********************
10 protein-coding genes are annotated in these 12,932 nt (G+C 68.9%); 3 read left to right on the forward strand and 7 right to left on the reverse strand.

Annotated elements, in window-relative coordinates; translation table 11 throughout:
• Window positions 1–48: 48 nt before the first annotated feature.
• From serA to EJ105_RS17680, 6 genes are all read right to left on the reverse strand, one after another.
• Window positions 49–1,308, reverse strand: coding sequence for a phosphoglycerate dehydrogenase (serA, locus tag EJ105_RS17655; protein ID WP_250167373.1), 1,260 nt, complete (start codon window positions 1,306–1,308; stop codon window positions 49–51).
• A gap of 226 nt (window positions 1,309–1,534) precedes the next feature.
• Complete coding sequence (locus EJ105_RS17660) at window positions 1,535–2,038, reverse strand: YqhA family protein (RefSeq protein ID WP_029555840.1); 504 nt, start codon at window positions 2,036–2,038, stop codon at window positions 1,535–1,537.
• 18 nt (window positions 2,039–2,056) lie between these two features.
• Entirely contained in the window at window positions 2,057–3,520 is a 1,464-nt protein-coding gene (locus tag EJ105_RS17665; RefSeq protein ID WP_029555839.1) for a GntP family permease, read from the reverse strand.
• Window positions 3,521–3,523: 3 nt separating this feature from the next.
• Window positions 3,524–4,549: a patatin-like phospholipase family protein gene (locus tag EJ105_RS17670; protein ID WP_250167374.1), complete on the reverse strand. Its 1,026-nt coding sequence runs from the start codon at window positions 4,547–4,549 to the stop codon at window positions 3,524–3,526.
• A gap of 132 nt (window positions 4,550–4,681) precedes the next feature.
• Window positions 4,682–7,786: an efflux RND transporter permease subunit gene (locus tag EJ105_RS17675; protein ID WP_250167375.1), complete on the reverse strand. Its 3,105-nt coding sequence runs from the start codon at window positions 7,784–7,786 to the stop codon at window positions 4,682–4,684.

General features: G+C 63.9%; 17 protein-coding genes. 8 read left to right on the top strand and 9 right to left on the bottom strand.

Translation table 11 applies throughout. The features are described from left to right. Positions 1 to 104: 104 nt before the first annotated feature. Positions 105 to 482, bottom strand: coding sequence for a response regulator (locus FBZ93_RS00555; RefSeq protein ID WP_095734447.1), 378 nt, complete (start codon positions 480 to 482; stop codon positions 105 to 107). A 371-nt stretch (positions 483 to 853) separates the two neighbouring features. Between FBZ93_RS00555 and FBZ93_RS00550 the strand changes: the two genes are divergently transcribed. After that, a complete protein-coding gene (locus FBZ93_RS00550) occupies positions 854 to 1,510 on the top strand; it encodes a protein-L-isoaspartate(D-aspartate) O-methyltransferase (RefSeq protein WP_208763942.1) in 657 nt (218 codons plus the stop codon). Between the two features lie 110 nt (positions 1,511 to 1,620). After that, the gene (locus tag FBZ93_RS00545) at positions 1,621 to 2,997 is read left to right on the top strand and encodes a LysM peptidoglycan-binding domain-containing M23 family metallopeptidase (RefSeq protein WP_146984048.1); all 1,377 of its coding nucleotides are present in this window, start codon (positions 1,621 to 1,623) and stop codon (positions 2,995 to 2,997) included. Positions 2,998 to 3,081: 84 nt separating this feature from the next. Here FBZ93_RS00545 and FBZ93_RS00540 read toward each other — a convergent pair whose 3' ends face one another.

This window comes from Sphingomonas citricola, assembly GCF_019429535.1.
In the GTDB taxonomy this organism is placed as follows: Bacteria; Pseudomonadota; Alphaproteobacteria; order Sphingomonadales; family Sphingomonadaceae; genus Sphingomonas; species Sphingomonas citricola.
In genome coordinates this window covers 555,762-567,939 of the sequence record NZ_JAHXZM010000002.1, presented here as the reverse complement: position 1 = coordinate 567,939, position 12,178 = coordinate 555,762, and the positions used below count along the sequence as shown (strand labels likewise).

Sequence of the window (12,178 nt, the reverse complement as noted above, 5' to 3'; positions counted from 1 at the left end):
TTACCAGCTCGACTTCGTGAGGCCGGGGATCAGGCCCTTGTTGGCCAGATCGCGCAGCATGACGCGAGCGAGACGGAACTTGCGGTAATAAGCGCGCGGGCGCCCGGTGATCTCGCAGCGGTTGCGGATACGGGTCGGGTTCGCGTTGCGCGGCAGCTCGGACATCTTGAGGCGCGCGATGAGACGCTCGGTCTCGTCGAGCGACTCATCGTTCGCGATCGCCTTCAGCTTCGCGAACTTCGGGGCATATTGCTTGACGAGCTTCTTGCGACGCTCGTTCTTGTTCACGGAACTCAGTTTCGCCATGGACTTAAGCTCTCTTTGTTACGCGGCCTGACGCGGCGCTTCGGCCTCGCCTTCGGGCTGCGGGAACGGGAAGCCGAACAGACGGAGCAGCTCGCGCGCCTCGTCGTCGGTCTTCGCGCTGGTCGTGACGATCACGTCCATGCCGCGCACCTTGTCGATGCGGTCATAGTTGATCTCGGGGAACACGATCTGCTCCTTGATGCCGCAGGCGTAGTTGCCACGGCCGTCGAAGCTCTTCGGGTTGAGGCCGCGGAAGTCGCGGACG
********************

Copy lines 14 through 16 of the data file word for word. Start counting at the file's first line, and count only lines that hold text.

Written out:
General features: G+C 63.9%; 17 protein-coding genes. 8 read left to right on the top strand and 9 right to left on the bottom strand.

Translation table 11 applies throughout. The features are described from left to right. Positions 1 to 104: 104 nt before the first annotated feature. Positions 105 to 482, bottom strand: coding sequence for a response regulator (locus FBZ93_RS00555; RefSeq protein ID WP_095734447.1), 378 nt, complete (start codon positions 480 to 482; stop codon positions 105 to 107). A 371-nt stretch (positions 483 to 853) separates the two neighbouring features. Between FBZ93_RS00555 and FBZ93_RS00550 the strand changes: the two genes are divergently transcribed. After that, a complete protein-coding gene (locus FBZ93_RS00550) occupies positions 854 to 1,510 on the top strand; it encodes a protein-L-isoaspartate(D-aspartate) O-methyltransferase (RefSeq protein WP_208763942.1) in 657 nt (218 codons plus the stop codon). Between the two features lie 110 nt (positions 1,511 to 1,620). After that, the gene (locus tag FBZ93_RS00545) at positions 1,621 to 2,997 is read left to right on the top strand and encodes a LysM peptidoglycan-binding domain-containing M23 family metallopeptidase (RefSeq protein WP_146984048.1); all 1,377 of its coding nucleotides are present in this window, start codon (positions 1,621 to 1,623) and stop codon (positions 2,995 to 2,997) included. Positions 2,998 to 3,081: 84 nt separating this feature from the next. Here FBZ93_RS00545 and FBZ93_RS00540 read toward each other — a convergent pair whose 3' ends face one another.

This window comes from Sphingomonas citricola, assembly GCF_019429535.1.